Skip to Main Content
Simultaneous bond degradation and bond formation during phenol-formaldehyde curing with woodAuthor(s): Daniel J. Yelle; John Ralph
Source: WTCE 2016, World Conference on Timber Engineering; August 22-25; 2016, Vienna, Austria.
Publication Series: Paper (invited, offered, keynote)
Station: Forest Products Laboratory
PDF: View PDF (1.0 MB)
DescriptionBonding of wood using phenol–formaldehyde adhesive develops highly durable bonds. Phenol– formaldehyde is believed to form primary bonds with wood cell wall polymers (e.g., lignin). However, it is unclear how this adhesive interacts and bonds to lignin. Through wood solubilisation methodologies, earlywood and latewood bonded assemblies were characterized using two-dimensional 1H–13C solution-state nuclear magnetic resonance spectroscopy so that chemical modification of the wood cell wall polymers, after phenol–formaldehyde resol curing, could be elucidated. The results showed a marked depletion in native lignin and polysaccharide linkages via alkaline hydrolysis. What was also found was formation of methylene bridges between phenol–formaldehyde moieties and lignin, suggesting that bond degradation and bond formation occur at the same time during PF curing with wood.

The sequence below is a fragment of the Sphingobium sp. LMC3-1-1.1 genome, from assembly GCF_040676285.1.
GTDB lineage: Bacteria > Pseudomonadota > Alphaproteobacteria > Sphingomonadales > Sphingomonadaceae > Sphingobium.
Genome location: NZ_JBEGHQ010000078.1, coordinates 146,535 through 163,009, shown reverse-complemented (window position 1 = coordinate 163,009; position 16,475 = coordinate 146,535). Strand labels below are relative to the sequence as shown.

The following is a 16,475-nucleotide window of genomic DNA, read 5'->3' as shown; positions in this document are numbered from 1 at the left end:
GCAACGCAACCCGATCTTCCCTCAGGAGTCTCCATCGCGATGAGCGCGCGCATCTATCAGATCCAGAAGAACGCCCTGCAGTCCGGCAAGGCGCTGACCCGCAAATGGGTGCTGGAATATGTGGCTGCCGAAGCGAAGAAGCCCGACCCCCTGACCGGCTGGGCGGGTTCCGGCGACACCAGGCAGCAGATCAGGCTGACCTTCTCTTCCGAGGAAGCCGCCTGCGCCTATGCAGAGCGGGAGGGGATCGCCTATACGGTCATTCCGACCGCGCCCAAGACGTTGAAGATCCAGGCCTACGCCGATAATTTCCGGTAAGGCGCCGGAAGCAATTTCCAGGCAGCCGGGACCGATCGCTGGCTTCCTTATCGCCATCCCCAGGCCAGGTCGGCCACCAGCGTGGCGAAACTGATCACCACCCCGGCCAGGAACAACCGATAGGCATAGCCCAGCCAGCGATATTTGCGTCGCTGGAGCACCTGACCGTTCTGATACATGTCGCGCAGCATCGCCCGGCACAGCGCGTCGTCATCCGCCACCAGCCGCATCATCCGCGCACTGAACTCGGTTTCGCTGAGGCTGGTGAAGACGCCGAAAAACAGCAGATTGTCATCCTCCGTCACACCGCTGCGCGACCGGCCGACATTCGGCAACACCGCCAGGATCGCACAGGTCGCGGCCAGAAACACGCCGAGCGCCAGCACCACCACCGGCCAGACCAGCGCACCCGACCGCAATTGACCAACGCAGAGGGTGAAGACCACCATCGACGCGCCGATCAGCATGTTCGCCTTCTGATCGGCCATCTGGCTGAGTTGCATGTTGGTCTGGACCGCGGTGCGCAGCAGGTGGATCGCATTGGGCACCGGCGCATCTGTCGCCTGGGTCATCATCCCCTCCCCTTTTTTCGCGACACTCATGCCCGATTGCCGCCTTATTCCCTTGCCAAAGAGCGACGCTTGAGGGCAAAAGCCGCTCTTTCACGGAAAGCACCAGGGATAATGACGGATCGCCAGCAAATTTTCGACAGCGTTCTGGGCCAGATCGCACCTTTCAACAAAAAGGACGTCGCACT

- We recommend that you also print this page and attach it to the printout of the article, to retain the full citation information.
- This article was written and prepared by U.S. Government employees on official time, and is therefore in the public domain.
CitationYelle, Daniel J.; Ralph, John. 2016. Simultaneous bond degradation and bond formation during phenol-formaldehyde curing with wood. In: WTCE 2016, World Conference on Timber Engineering; 22-25 August . Vienna, Austria. 7 pp.
KeywordsPhenol–formaldehyde, wood cell wall, lignin, curing mechanism, nuclear magnetic resonance
- Characterizing phenolformaldehyde adhesive cure chemistry within the wood cell wall
- Elucidating How Wood Adhesives Bond to Wood Cell Walls using High-Resolution Solution-State NMR Spectroscopy
- Phenol-formaldehyde reactivity with lignin in the wood cell wall
XML: View XML